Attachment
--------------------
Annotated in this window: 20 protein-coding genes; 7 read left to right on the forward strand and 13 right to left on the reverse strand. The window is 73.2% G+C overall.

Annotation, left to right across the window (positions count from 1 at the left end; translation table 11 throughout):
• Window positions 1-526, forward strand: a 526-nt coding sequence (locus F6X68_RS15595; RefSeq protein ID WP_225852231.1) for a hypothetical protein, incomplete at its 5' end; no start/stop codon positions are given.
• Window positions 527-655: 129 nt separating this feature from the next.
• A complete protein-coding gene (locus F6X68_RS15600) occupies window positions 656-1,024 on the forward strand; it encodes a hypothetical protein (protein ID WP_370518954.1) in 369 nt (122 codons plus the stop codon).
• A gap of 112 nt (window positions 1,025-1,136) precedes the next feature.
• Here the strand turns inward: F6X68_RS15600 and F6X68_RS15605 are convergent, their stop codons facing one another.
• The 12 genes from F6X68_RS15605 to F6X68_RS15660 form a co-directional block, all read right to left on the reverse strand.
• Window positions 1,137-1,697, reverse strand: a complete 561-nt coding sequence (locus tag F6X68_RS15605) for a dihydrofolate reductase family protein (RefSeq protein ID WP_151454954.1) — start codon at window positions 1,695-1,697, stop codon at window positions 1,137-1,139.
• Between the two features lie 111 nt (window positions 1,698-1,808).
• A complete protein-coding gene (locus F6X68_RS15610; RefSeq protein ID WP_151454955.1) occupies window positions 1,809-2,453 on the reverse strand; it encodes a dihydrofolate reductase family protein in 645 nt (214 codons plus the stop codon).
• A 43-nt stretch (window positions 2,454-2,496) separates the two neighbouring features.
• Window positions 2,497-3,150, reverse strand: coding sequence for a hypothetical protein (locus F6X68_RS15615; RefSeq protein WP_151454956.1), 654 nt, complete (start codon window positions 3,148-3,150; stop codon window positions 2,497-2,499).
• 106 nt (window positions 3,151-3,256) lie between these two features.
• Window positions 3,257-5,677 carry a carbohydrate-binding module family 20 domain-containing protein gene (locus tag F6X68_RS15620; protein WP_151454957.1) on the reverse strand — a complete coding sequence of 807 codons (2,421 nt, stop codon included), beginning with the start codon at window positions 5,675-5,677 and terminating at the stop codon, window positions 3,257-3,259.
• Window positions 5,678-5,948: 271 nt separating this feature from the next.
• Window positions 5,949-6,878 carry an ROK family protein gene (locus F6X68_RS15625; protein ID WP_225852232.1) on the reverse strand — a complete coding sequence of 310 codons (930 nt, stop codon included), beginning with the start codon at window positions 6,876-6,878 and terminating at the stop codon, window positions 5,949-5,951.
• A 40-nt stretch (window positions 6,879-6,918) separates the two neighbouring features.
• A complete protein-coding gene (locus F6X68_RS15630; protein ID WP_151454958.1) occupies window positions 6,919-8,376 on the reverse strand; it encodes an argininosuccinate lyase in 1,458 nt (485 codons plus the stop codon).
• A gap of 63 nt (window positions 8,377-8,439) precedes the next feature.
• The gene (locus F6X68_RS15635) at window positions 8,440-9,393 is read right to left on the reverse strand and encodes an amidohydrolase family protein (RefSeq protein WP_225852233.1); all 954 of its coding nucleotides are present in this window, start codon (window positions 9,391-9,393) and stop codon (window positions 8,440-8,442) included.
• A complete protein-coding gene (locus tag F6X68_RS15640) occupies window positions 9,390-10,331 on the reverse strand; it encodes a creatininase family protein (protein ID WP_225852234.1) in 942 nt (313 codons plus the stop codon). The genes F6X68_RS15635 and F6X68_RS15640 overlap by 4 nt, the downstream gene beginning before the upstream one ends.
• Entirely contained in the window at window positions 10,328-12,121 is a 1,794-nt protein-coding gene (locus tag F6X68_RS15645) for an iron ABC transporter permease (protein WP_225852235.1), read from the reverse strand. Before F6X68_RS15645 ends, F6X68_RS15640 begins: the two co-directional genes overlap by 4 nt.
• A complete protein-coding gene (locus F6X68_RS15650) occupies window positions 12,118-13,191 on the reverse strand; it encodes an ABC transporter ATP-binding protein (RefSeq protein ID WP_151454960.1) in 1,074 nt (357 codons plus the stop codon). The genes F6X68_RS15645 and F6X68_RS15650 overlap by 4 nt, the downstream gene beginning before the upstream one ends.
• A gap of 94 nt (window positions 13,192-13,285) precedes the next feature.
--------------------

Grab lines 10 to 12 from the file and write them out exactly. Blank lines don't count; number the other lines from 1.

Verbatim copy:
• Between the two features lie 111 nt (window positions 1,698-1,808).
• A complete protein-coding gene (locus F6X68_RS15610; RefSeq protein ID WP_151454955.1) occupies window positions 1,809-2,453 on the reverse strand; it encodes a dihydrofolate reductase family protein in 645 nt (214 codons plus the stop codon).
• A 43-nt stretch (window positions 2,454-2,496) separates the two neighbouring features.